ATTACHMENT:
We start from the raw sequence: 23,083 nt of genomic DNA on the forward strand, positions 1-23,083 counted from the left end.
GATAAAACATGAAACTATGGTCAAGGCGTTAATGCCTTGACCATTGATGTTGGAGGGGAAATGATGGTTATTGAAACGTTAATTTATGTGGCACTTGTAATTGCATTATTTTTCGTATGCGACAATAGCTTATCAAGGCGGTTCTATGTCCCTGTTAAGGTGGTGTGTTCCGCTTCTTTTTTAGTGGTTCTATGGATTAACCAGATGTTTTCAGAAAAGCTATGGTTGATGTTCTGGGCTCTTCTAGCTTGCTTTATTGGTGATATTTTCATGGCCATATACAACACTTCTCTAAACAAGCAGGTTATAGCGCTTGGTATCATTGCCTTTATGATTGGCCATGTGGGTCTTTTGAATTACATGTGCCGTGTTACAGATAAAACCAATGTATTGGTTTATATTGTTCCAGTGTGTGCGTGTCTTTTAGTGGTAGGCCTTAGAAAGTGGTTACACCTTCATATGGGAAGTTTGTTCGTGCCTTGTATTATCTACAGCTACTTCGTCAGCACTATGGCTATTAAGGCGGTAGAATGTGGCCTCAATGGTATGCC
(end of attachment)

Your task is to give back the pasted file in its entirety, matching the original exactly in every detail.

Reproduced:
We start from the raw sequence: 23,083 nt of genomic DNA on the forward strand, positions 1-23,083 counted from the left end.
GATAAAACATGAAACTATGGTCAAGGCGTTAATGCCTTGACCATTGATGTTGGAGGGGAAATGATGGTTATTGAAACGTTAATTTATGTGGCACTTGTAATTGCATTATTTTTCGTATGCGACAATAGCTTATCAAGGCGGTTCTATGTCCCTGTTAAGGTGGTGTGTTCCGCTTCTTTTTTAGTGGTTCTATGGATTAACCAGATGTTTTCAGAAAAGCTATGGTTGATGTTCTGGGCTCTTCTAGCTTGCTTTATTGGTGATATTTTCATGGCCATATACAACACTTCTCTAAACAAGCAGGTTATAGCGCTTGGTATCATTGCCTTTATGATTGGCCATGTGGGTCTTTTGAATTACATGTGCCGTGTTACAGATAAAACCAATGTATTGGTTTATATTGTTCCAGTGTGTGCGTGTCTTTTAGTGGTAGGCCTTAGAAAGTGGTTACACCTTCATATGGGAAGTTTGTTCGTGCCTTGTATTATCTACAGCTACTTCGTCAGCACTATGGCTATTAAGGCGGTAGAATGTGGCCTCAATGGTATGCC